Virginia Regulatory Town Hall
Department of Medical Assistance Services
Board of Medical Assistance Services
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9/27/21  11:32 am
Commenter: Alea Finnemore, LBA (Compass Behavioral Solutions)

Impacting the Quality of ABA Services

As a BCBA/LBA providing in-home based services in the state of Virginia, I am writing with concern in regards to the current DMAS ABA therapy manual draft. As a company who primarily takes Virginia Medicaid, we at Compass have a unique understanding of how different the quality of in-home ABA therapy will be with the changes that are being proposed.


While we fully support and understand the need for fidelity in the behavioral therapy program and the need for uniformity through the usage of CPT codes, families who receive in-home therapy will be hit the hardest as the regulations promote clinic-based work which is often not as feasible for families who: live in more remote or rural areas, do not have easily accessible or reliable transportation, have working caregivers who cannot realistically take them to a clinic and/or for clients who require skills to be taught in the natural home environmental (versus in a clinic and then generalized to the home). Parent training, the most important component of what we do in providing ABA therapy, will also be the impacted. In addition to this broader concern, I have categorized some more specific concerns below:


1. Restrictive H Codes

The most urgent portion of the draft in need of revision is the removal of billable activities, such as care coordination, treatment planning/data analysis and supervision. While it is anticipated that a higher billing rate will help bridge the gap in the loss of the current billing structure, the quality of the ABA therapy provided (especially in-home) given the loss will most certainly be impacted. The nature of in-home work makes it extremely difficult to sit in someone’s home and conduct treatment planning and data analysis to ensure your technician has high quality interventions in place for therapy to be effective. Home based services, because of their remote nature, require more detailed treatment plans, frequent/daily complex data analysis and extensive supervision outside of the home. While none of these are unique to home-based ABA, both the ratio of time needed to achieve these services versus clinic-based services and the natural barriers of travel to these areas does create a discrepancy in the ability to bill for services by reinforcing services to be provided in a clinic setting versus in the home.


Other state Medicaid programs, such as Maryland, have created vital CPT codes that allow LBAs and LaBAs to provide sound and effective ABA therapy to clients and their families. Having this code in place still gives DMAS great visibility to service distribution and could be controlled by the MCOs based on service delivery model.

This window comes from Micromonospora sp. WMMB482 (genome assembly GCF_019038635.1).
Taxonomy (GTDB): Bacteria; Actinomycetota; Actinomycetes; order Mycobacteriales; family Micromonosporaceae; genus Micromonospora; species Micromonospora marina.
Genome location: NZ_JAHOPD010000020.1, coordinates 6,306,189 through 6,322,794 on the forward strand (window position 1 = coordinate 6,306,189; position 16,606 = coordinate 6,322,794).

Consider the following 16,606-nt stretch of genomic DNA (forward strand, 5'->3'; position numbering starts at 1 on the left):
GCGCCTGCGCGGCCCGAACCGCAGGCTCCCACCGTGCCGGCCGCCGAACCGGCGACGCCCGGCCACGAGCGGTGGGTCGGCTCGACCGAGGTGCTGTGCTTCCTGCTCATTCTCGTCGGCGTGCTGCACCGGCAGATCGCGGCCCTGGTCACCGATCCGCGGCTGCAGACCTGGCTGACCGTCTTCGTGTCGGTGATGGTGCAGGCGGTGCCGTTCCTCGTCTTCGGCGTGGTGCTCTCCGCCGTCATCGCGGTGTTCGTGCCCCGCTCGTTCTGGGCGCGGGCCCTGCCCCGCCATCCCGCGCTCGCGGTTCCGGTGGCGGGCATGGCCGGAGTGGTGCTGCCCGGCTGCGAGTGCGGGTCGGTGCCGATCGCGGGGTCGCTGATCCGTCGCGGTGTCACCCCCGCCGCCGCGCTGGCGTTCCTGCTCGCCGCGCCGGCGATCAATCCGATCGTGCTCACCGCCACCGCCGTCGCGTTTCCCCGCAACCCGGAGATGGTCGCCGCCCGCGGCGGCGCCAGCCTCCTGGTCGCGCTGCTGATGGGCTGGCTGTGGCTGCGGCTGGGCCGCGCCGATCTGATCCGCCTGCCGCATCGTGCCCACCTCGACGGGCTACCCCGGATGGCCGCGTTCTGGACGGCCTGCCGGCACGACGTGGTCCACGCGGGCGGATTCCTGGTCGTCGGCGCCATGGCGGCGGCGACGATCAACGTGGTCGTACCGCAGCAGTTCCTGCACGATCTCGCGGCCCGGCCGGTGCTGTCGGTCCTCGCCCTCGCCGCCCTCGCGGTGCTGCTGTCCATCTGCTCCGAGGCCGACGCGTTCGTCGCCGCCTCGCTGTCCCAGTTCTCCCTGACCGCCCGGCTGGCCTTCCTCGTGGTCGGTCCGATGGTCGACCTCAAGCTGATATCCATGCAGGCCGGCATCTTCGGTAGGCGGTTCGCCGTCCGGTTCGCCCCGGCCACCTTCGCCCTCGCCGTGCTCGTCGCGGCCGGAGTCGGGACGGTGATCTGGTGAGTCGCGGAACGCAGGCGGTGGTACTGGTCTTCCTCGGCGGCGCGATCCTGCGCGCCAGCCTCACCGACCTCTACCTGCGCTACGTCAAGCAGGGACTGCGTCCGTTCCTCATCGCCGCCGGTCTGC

2. BCaBAs/LaBAs

According to the draft, BCaBAs/LaBAs now have limitations on billing. Although slightly less quantitatively, BCaBAs and LaBAs go through the same coursework and rigor to become credentialed and licensed in regards to the number of supervision hours and taking of the board exam. According to Virginia Licensure Laws and BACB guidelines for the practice of Applied Behavior Analysis, BCaBA/LaBA’s are qualified to provide supervision (CPT code 97155), parent training (CPT code 97156) and conduct certain assessments/analyze data (CPT code 97151), among others duties, under the supervision of a Licensed Behavior Analyst. In addition to the discrepancy this would cause, more importantly this change would be a detriment to many, if not all, ABA companies whom employ BCaBAs/LaBAs and to the families they serve.


3. Lowering Behavior Technician Rate

As we are already facing a significant reduction in our ability to hire qualified professionals to fill the position of behavior technician (particularly with in-home work), it is expected that lowering the rate will exacerbate this even further. In addition, by lowering the technician rate, we risk even longer wait list for individuals waiting to receive ABA services as well a reduction in the overall quality of care. Therefore, we are strongly encouraging the CPT codes for all services provided by behavioral techs remain at a minimum of $60 per hour when delivered in the home.


4. COVID-19

As we enter flu season and are still very much navigating COVID-19, it seems counterintuitive to change regulations at this time to require supervisors to obtain most of their billable hours by being face-to-face in the homes. Supervisors have upwards of 15 clients per case load versus technicians whose caseload is much smaller thus a much lower risk of spreading COVID-19 or other viruses. Supervisors, out of necessity, will need to move quickly from family to family each week putting our clients and families at an increased risk of getting sick.


Again, while we fully support and understand the need for fidelity in the behavioral therapy program and the need for uniformity through the usage of CPT codes, I urge that the feedback and solutions that have been suggested within this comment, and the comments of others, be strongly considered by the state of the Virginia in support of LBA/LaBAs providing high quality care which directly effects the treatment that our vulnerable populations receive.


Thank you,


Alea Finnemore, LBA

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